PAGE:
This paper addresses the nature of pre-service Teaching English to Speakers of Other Languages (TESOL) teacher education and is anchored by the belief that a sense of engagement is crucial to the process of teacher (and teacher educator) development. I use the traveller's tale as a metaphor for this stance: far better for developing teachers to alight from the train, to make `unscheduled stops' and consequently, make decisions, which reflect a `growing connection' with teaching and learning, for themselves. And consider not just the `colour and vibrancy' of teaching, but the personal and institutional factors that make it so. Such moves within pre-service TESOL teacher education cannot be achieved without purpose and guidance, but it is crucial to begin to explore the realities of TESOL in schools from a perspective originating from the teacher concerned rather than take as given from a teacher educator, practicum supervisor or co-operating teacher. This is the only true sense of engagement, where new teachers make their teaching their own, as opposed to the teaching of somebody else. It may be possible to become an English as a Second Language [ESL] teacher without engagement, but it will be less certain as to what has been learned and far harder to continue development.
All developing teachers bring experience in schools, as students, to their initial studies in teaching, and so, as well as a desire to teach, prospective teachers bring with them `implicit institutional biographies' which go to form images of teachers (Britzman, 1986). These images are often narrow in scope and dissociated from a sense of self. Hence, there is an often expressed desire for `things that work' in the classroom. Underlying this desire is the belief that all a person needs in order to teach are the right tools. Consequently, teacher preparation programmes come to be seen as providers of the appropriate equipment, rather than opportunities to learn about teaching and begin the process of integration with this sense of self. Moreover, teacher preparation programmes which are based on a vocational or apprenticeship model of teacher education serve to reinforce these limited beliefs. Ultimately, both novice teacher and teacher educator view teacher development as an often short, and certainly a one-stop journey.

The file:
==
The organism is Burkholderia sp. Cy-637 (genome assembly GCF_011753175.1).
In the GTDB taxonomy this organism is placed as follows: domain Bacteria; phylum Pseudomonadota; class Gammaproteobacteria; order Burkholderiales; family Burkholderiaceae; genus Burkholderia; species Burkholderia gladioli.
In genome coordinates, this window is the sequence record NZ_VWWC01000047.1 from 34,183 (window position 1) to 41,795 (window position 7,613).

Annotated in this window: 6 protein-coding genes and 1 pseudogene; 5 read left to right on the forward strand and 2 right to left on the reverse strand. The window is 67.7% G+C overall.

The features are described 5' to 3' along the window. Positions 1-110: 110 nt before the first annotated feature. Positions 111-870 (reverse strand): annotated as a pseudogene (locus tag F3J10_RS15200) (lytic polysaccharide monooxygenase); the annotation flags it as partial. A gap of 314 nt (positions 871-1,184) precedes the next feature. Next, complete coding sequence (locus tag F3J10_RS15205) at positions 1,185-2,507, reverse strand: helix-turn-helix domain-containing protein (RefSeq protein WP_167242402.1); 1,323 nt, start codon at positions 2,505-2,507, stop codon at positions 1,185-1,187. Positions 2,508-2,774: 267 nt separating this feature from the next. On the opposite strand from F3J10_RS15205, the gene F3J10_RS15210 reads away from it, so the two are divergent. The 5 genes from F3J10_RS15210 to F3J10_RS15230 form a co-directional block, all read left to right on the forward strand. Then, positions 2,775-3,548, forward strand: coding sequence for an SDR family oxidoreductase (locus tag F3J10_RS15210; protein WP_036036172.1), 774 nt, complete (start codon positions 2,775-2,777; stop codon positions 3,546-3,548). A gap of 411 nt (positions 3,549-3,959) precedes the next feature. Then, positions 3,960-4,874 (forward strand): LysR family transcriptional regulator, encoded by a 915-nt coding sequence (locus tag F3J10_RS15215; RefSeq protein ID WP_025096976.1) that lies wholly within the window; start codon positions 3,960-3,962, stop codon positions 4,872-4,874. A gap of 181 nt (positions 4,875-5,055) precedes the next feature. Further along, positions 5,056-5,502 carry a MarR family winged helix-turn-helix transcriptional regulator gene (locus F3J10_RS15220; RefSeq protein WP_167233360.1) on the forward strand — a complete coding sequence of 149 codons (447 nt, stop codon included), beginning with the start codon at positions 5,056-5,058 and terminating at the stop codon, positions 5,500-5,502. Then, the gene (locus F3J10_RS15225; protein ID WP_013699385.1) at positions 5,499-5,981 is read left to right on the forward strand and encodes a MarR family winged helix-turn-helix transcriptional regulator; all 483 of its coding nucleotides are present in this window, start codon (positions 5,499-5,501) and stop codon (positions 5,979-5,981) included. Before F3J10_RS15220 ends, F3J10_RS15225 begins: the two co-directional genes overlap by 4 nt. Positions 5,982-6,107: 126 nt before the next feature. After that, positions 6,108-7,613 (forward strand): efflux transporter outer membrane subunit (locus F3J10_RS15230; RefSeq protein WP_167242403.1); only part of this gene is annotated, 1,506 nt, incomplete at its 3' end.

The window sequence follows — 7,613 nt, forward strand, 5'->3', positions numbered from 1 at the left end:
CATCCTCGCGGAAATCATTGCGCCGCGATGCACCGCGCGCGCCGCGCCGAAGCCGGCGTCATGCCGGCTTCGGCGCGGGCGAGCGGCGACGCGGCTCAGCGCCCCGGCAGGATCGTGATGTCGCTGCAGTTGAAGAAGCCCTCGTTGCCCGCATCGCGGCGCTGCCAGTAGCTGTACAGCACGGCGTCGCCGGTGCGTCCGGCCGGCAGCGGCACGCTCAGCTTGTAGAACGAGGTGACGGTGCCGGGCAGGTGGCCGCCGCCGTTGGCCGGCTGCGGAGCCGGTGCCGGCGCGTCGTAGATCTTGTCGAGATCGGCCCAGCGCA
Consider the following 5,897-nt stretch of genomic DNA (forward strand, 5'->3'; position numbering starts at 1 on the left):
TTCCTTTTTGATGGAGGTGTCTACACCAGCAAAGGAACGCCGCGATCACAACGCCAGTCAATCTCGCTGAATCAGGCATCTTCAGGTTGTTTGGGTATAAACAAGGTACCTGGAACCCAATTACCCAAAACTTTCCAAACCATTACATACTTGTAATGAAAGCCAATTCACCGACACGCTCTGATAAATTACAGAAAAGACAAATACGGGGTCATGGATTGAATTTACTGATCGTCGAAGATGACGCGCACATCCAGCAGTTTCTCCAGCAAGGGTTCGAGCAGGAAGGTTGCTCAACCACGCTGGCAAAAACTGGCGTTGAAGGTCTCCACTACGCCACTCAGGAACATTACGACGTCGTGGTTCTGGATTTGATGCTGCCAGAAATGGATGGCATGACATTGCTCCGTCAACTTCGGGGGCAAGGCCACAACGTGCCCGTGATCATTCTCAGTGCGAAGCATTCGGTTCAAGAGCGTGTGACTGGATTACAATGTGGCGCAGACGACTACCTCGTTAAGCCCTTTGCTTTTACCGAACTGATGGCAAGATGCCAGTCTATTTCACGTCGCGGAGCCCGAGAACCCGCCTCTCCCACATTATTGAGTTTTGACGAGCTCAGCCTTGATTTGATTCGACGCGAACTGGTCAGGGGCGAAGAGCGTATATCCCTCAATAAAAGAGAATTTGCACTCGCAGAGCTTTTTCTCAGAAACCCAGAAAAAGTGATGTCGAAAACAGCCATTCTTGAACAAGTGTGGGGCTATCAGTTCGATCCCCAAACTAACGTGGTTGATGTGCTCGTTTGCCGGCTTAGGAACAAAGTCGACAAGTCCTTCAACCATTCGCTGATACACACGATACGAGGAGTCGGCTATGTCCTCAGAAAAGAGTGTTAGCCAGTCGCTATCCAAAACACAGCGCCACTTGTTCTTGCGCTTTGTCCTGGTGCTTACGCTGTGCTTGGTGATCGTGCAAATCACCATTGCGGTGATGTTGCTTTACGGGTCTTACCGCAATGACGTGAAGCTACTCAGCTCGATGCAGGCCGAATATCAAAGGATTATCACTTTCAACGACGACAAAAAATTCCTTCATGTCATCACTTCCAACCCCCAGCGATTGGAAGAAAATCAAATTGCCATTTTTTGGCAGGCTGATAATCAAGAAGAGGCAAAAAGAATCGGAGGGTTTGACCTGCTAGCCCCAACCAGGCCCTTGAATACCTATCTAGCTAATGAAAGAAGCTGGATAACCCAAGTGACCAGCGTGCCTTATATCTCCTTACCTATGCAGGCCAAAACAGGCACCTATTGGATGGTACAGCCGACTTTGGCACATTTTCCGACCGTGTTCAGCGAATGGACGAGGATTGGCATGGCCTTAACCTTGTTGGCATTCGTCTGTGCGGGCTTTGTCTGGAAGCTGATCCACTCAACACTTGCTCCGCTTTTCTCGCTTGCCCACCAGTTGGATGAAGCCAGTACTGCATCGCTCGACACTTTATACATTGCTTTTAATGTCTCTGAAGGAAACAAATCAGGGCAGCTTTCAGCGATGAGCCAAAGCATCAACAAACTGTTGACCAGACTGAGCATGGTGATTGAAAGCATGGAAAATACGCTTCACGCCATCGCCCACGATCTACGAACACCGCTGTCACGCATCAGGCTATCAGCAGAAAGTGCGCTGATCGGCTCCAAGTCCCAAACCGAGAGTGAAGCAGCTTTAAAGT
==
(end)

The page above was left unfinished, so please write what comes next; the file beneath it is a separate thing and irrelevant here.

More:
If such views are left unchallenged, prospective teachers receive tacit acceptance of their conceptions of teachers' work, roles and responsibilities. As a result, the path of teacher development becomes a capricious mix of prior experience, ends-in-themselves' teacher education courses, future work context (as experienced during practicum), and intuitiveness. When the question of ongoing teacher development as a function of pre-service education is addressed, however, teacher education can become not so much a case of implicit reproduction of prior and current experience, but an opportunity for developing teachers to engage thoughtfully in what it means to be an ESL teacher.
Writing at the beginning of this century, Dewey (1904) characterised two approaches to teaching:
The teacher who leaves the professional school with power ...